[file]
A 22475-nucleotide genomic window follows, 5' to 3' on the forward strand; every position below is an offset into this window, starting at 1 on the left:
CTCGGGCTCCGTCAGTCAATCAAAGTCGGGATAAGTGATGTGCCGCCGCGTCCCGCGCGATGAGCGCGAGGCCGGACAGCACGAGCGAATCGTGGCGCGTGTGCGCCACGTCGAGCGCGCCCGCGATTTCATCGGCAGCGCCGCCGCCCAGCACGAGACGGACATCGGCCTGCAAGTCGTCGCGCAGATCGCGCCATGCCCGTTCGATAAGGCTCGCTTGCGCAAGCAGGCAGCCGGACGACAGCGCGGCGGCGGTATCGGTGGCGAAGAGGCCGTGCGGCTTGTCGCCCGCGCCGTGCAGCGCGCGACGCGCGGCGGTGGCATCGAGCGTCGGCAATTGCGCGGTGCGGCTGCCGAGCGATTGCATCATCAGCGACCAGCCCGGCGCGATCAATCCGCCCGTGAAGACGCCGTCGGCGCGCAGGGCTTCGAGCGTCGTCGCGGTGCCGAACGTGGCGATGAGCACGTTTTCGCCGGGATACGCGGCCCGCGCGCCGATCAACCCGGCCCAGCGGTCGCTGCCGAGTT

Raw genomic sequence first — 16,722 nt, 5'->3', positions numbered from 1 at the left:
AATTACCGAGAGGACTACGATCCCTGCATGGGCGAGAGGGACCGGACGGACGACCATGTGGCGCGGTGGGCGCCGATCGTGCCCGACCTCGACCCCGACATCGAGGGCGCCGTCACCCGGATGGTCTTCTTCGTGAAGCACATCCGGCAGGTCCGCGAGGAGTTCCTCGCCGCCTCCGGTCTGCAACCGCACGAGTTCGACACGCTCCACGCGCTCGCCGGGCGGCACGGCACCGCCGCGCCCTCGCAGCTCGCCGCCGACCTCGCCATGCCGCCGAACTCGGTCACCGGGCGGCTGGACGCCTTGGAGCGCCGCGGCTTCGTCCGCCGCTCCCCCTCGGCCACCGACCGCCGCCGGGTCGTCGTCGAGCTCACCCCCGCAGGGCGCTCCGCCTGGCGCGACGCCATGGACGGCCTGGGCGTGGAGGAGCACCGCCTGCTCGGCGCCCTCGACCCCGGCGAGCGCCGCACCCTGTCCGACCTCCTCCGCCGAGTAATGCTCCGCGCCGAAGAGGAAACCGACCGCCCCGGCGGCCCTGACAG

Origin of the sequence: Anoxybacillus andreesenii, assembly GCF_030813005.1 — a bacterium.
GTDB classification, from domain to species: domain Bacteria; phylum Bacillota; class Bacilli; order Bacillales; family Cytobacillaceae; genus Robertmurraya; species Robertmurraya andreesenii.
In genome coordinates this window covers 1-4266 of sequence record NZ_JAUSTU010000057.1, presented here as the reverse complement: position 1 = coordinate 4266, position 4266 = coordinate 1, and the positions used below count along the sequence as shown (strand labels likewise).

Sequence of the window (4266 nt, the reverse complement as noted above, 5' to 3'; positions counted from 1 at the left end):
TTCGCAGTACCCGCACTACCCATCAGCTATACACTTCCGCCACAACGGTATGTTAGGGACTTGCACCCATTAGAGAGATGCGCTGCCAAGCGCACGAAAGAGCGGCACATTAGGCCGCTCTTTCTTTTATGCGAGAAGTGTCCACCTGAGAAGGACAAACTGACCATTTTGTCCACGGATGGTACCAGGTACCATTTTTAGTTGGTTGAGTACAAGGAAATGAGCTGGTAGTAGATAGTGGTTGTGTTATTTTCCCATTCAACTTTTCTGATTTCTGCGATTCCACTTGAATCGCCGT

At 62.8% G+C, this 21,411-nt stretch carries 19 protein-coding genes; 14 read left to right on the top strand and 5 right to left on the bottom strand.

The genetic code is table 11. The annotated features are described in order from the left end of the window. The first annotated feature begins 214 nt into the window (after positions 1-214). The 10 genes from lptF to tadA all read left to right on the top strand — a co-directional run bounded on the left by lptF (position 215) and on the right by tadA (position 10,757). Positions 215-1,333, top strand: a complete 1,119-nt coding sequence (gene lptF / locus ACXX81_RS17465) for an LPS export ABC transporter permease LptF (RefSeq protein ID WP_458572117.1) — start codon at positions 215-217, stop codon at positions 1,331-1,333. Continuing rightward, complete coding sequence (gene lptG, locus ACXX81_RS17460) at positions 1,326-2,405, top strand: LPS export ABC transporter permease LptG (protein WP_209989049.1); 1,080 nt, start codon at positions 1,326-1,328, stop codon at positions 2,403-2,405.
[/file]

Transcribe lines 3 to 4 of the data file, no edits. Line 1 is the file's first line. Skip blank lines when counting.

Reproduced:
Raw genomic sequence first — 16,722 nt, 5'->3', positions numbered from 1 at the left:
AATTACCGAGAGGACTACGATCCCTGCATGGGCGAGAGGGACCGGACGGACGACCATGTGGCGCGGTGGGCGCCGATCGTGCCCGACCTCGACCCCGACATCGAGGGCGCCGTCACCCGGATGGTCTTCTTCGTGAAGCACATCCGGCAGGTCCGCGAGGAGTTCCTCGCCGCCTCCGGTCTGCAACCGCACGAGTTCGACACGCTCCACGCGCTCGCCGGGCGGCACGGCACCGCCGCGCCCTCGCAGCTCGCCGCCGACCTCGCCATGCCGCCGAACTCGGTCACCGGGCGGCTGGACGCCTTGGAGCGCCGCGGCTTCGTCCGCCGCTCCCCCTCGGCCACCGACCGCCGCCGGGTCGTCGTCGAGCTCACCCCCGCAGGGCGCTCCGCCTGGCGCGACGCCATGGACGGCCTGGGCGTGGAGGAGCACCGCCTGCTCGGCGCCCTCGACCCCGGCGAGCGCCGCACCCTGTCCGACCTCCTCCGCCGAGTAATGCTCCGCGCCGAAGAGGAAACCGACCGCCCCGGCGGCCCTGACAG